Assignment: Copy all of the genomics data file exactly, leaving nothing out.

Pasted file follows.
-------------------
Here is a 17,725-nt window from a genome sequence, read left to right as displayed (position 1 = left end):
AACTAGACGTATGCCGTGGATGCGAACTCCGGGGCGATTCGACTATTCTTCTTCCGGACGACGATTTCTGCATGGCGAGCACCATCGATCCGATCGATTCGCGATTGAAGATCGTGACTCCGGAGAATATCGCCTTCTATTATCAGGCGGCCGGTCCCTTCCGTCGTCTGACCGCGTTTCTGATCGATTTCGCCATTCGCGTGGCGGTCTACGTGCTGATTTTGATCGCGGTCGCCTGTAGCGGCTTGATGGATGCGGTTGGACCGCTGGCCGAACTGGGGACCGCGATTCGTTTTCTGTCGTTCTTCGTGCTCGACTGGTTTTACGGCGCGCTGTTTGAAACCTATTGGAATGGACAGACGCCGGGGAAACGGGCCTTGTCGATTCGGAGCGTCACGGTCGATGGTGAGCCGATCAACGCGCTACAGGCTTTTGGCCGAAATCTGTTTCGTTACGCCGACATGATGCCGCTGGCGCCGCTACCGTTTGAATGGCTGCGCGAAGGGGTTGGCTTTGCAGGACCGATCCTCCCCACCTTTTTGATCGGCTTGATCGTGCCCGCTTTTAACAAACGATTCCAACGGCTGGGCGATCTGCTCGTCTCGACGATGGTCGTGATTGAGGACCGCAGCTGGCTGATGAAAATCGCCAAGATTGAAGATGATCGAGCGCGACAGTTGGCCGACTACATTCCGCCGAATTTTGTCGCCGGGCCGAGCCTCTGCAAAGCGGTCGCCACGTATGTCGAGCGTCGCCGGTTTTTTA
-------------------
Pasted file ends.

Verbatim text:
Here is a 17,725-nt window from a genome sequence, read left to right as displayed (position 1 = left end):
AACTAGACGTATGCCGTGGATGCGAACTCCGGGGCGATTCGACTATTCTTCTTCCGGACGACGATTTCTGCATGGCGAGCACCATCGATCCGATCGATTCGCGATTGAAGATCGTGACTCCGGAGAATATCGCCTTCTATTATCAGGCGGCCGGTCCCTTCCGTCGTCTGACCGCGTTTCTGATCGATTTCGCCATTCGCGTGGCGGTCTACGTGCTGATTTTGATCGCGGTCGCCTGTAGCGGCTTGATGGATGCGGTTGGACCGCTGGCCGAACTGGGGACCGCGATTCGTTTTCTGTCGTTCTTCGTGCTCGACTGGTTTTACGGCGCGCTGTTTGAAACCTATTGGAATGGACAGACGCCGGGGAAACGGGCCTTGTCGATTCGGAGCGTCACGGTCGATGGTGAGCCGATCAACGCGCTACAGGCTTTTGGCCGAAATCTGTTTCGTTACGCCGACATGATGCCGCTGGCGCCGCTACCGTTTGAATGGCTGCGCGAAGGGGTTGGCTTTGCAGGACCGATCCTCCCCACCTTTTTGATCGGCTTGATCGTGCCCGCTTTTAACAAACGATTCCAACGGCTGGGCGATCTGCTCGTCTCGACGATGGTCGTGATTGAGGACCGCAGCTGGCTGATGAAAATCGCCAAGATTGAAGATGATCGAGCGCGACAGTTGGCCGACTACATTCCGCCGAATTTTGTCGCCGGGCCGAGCCTCTGCAAAGCGGTCGCCACGTATGTCGAGCGTCGCCGGTTTTTTA